Mark:
I mean, I think so. We are lucky because many of the games we have are built by local New York City game developers. It’s funny. People ask all the time: “Are you going to open another Wondererville somewhere else?” But you need to have a community. If we were going to open this in Los Angeles, I would need to know all the Los Angeles game developers and I would need them to put their games into our arcade cabinets because it's important that the people who make the games live nearby and they foster the community of coming together to make this experience.

So I do think we're in a good place. I don't know if it is fully realized. Certainly we didn't plan for a pandemic. We opened in 2019, so we were only open for like ten months before we had to close. The pandemic was terrible. But we got to build this workshop. We got to redo the whole bar. We did all the new drinks. While we were closed. We got to think. Everyone handled the pandemic differently, so I think we made good use of it.

Mark Kleback’s workshop

Rashel:
I noticed some of your collected games were published on Steam or Switch, but some are not. Do you want your games to reach out to a wider range of audience?

Mark:
Some games are on Steam, but nobody's going to play them on their computer because it's not fun if you're home alone. But in an arcade, it's a lot of fun. So, I think there are some games, and I think this works for Street Fighter II and other similar games that work well in an arcade because people are playing together with their friends. So, for KungFu Kickball, the designer wants to make more arcade cabinets because the game is played better in an arcade than it is on Xbox. But I'm not trying to publish games. I think that's a whole other business.

Rashel:
Then what's your primary role in this field?

Mark:
I think I am a curator primarily. My background is in building. I probably built 40 or maybe 50 arcades. And now I like finding good games to put into the arcade cabinets. I don't make the games because there are other people who are better at that than me. But I love making objects that look beautiful.

Rashel:
Do you have a long-term collaborative relationship with NYU Game Center?

Mark:
We're starting to. We've had an intern from the NYU Game Center for the last two years and their role has been to do one gallery show per month.

Rashel:
It is like a curatorial project.

Mark:
Yeah, the position is a curation internship. They'll email people or talk to people at the Game Center and bring in the games. And then we'll set up tables for one day. We have a relationship with Game Center as well as the Interactive Telecommunications Program at NYU (ITP). It's nice to have a space where people can make interactive art and then show it outside of school.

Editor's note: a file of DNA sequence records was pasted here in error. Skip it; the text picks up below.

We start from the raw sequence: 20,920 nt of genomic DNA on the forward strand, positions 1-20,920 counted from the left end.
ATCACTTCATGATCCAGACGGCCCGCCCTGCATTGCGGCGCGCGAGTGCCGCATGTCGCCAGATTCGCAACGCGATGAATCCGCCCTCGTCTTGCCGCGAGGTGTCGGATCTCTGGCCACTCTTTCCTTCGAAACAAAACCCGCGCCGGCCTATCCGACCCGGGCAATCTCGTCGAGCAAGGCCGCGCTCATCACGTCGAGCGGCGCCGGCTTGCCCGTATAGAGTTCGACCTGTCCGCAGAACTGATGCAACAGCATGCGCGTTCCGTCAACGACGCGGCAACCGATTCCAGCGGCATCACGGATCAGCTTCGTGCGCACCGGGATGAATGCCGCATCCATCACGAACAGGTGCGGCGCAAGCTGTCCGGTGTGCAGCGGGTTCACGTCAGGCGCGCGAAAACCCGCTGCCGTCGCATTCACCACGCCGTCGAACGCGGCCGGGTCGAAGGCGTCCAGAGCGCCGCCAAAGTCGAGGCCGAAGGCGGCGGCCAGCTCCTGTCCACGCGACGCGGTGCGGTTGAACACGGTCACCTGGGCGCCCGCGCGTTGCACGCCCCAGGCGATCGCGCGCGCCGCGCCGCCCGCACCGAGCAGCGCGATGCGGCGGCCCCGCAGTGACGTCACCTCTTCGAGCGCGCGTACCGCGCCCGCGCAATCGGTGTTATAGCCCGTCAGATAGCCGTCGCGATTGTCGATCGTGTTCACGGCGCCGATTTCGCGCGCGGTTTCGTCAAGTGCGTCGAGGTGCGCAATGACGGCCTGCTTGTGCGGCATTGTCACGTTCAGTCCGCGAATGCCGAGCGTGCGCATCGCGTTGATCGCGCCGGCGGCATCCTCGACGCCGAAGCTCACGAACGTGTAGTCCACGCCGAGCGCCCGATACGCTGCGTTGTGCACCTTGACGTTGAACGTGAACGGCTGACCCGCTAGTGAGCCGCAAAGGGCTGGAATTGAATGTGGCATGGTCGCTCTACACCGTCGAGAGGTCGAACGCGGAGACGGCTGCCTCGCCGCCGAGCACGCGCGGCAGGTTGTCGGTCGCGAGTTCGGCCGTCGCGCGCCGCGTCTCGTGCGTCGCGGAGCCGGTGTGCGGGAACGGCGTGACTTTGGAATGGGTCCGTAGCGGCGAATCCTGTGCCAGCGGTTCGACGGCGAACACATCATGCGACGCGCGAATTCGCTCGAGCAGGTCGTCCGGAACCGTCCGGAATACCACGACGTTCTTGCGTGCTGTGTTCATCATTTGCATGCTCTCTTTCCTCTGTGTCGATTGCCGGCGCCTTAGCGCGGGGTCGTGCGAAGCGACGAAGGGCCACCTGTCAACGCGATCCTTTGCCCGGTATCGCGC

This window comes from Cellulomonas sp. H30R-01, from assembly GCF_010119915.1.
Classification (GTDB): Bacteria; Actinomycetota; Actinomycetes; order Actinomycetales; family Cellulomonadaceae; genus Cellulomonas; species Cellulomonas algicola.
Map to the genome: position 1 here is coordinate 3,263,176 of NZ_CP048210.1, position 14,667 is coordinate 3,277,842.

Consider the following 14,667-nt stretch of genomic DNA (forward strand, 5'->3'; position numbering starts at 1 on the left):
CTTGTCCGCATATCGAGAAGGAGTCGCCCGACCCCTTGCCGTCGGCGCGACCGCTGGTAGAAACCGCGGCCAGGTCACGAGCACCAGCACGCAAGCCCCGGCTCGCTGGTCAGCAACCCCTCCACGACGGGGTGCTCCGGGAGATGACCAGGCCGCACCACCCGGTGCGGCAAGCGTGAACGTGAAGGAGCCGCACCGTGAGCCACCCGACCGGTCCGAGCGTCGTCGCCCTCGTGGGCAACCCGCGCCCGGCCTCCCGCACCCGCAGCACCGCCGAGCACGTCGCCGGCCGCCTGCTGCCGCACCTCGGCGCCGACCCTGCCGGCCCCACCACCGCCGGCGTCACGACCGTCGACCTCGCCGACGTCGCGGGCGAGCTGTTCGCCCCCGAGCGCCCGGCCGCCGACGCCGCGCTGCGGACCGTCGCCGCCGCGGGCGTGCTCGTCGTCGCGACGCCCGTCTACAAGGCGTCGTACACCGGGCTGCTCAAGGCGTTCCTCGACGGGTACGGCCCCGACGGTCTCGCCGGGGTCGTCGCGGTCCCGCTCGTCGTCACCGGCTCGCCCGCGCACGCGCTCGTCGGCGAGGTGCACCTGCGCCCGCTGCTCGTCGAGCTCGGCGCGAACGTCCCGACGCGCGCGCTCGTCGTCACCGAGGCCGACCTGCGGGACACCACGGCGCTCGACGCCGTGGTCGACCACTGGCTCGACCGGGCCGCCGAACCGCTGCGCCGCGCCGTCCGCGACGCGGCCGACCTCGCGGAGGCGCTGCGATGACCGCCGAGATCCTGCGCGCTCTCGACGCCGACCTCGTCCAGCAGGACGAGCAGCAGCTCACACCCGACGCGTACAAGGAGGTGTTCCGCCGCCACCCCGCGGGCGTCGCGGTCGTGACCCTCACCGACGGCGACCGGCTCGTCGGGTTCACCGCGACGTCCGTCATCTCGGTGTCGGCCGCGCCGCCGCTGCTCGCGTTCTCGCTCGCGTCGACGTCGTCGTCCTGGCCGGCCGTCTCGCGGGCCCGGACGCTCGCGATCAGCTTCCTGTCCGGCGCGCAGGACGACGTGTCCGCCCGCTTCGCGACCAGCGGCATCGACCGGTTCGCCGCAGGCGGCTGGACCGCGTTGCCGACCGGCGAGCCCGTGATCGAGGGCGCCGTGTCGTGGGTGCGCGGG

Byte Ball, a 4-player competitive game designed by NYU ITP student Philip Cadoux

Rashel:
So that curatorial project is different from the residency program?

Mark:
We have a specific four-people committee for the residency program. We have a pretty good schedule where we play games and promote. That's on its own timeline. As far as the other stuff goes, sometimes we just talk to ITP and we say, “Hey, we have a screen. Maybe there's some art you want to put on the screen. We'll pay for the materials if you want to build something.” So there's nothing else regimented.

Rashel:
How often do you call for artists?

Mark:
Every season. We'll play everything and we’ll vote and then call whoever was chosen: “We like your game, but we want to print the name of it. So can you send us the image for the name?” And then maybe there's a couple of small changes we have to make, so we'll have a list of things and they'll have about three weeks to make changes.

Rashel:
Do you have specific criteria when you choose the games?

Mark:
For any arcade game, it has to be easy to learn. I want to be playing the game in about 10 seconds. This happened in the summer when one of our designers made a game in which you could choose your color, hair, eyes, and nose. And we said we don't care, pick a random thing and give that to the person. So he randomized it. It was great because you could just say I want to play and then got a character, and that's who you were.